A San Francisco jury returned with an $80 million Roundup verdict for a California man who says Monsanto’s popular weed killer caused cancer and that the company actively concealed the risks from the public.
Earlier this month, the same six-person jury sided with plaintiff Edwin Hardeman on his claims that Roundup was a “substantial” factor in his non-Hodgkin’s lymphoma (NHL).
The 70-year-old Sonoma County man received his NHL diagnosis in February 2015. According to his lawsuit, Hardeman used Roundup on his 56-acre property for more than two decades. He maintains that he could have avoided developing the devastating disease if Monsanto had issued proper warnings.
Monsanto and Bayer are planning to appeal the Roundup verdict. However, there is overwhelming evidence, including regulatory and scientific study manipulation, that Monsanto went to great lengths to hide Roundup’s risks to the detriment of consumers worldwide.
"It is clear from Monsanto's actions that it does not care whether Roundup causes cancer, focusing instead on manipulating public opinion and undermining anyone who raises genuine and legitimate concerns about Roundup," Hardeman’s law firm said in a statement. "Today, the jury resoundingly held Monsanto accountable for its 40 years of corporate malfeasance and sent a message to Monsanto that it needs to change the way it does business."
Currently, there are more than 11,000 additional Roundup lawsuits pending throughout the nation’s courts. They all involve similar allegations that Monsanto hid the cancer risks associated with its popular weed killer to preserve market share.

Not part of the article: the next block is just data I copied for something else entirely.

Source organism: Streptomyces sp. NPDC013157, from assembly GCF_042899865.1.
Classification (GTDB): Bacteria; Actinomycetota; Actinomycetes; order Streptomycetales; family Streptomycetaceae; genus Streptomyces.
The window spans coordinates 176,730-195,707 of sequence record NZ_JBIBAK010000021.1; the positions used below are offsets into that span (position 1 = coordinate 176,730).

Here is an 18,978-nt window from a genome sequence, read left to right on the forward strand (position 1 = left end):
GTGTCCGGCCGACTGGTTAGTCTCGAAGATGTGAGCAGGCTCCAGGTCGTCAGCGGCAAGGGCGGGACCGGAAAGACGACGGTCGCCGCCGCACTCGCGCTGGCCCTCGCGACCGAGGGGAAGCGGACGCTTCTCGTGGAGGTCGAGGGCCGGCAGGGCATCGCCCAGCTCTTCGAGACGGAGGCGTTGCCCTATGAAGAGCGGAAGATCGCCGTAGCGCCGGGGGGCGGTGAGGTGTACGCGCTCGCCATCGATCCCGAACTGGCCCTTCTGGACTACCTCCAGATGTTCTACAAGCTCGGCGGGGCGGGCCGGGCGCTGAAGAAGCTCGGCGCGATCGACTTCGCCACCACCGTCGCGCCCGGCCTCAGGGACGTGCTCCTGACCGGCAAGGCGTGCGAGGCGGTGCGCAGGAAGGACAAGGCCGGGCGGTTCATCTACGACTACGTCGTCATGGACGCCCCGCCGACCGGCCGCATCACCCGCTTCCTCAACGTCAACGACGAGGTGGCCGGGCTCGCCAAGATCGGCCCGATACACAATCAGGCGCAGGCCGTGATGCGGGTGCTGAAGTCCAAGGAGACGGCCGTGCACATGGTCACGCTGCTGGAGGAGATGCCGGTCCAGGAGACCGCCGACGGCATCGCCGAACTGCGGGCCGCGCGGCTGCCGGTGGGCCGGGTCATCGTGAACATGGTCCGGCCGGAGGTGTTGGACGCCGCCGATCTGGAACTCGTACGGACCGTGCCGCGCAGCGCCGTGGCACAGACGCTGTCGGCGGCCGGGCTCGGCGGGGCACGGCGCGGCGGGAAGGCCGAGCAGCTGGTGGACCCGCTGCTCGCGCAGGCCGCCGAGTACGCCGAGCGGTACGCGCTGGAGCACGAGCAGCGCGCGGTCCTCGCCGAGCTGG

Hardeman’s case is the first to go to trial in the federal litigation. However, a California state-court jury awarded a $289 million Roundup verdict in 2018 to a former school groundskeeper who was dying from NHL after spraying Roundup regularly for years. Initially, the jury Roundup verdict for the plaintiff included $39 million in compensatory damages and $250 million in punitive damages to punish Monsanto for actively endangering consumers for the sake of sales.
The trial judge drastically reduced the jury award. However, the remaining final judgement of $78.5 million still sent a strong message to Bayer and its investors about how juries are likely to respond to similar evidence that its Monsanto acquisition concealed the Roundup cancer risk for decades.
After Hardeman’s trial, at least two more federal bellwether claims are going to trial this year. Numerous of state court cases are going to trial as well throughout 2019 unless Bayer begins negotiating Roundup settlements to resolve the litigation.
State Court Roundup Trial
A separate Roundup lymphoma trial at the state-court level began in California this past week over allegations that a married couple developed NHL after spraying the controversial weed killer for years.
The court expedited Alva and Alberta Pilliod’s Roundup lymphoma trial as they are both dying from NHL. The couple allege they could have avoided the fatal disease if Monsanto had disclosed Roundup’s significant cancer risks.
The Pilliod’s lawsuit indicates that the couple have been married for 48 years. They began routinely spraying Roundup at their residence and rental properties in 1982.
“On average, the Pilliods sprayed Roundup about fifty days per year. In total, the Pilliods sprayed Roundup for approximately 1,500 days,” the brief stated. “The Pilliods had always viewed Roundup as a safe product based on advertisements from Monsanto showing people using Roundup in shorts and t-shirts.”
The couple in the Roundup lymphoma trial are seeking damages from Bayer acquisition Monsanto for deliberately failing to warn about risks to preserve profit margins for its popular weed killer.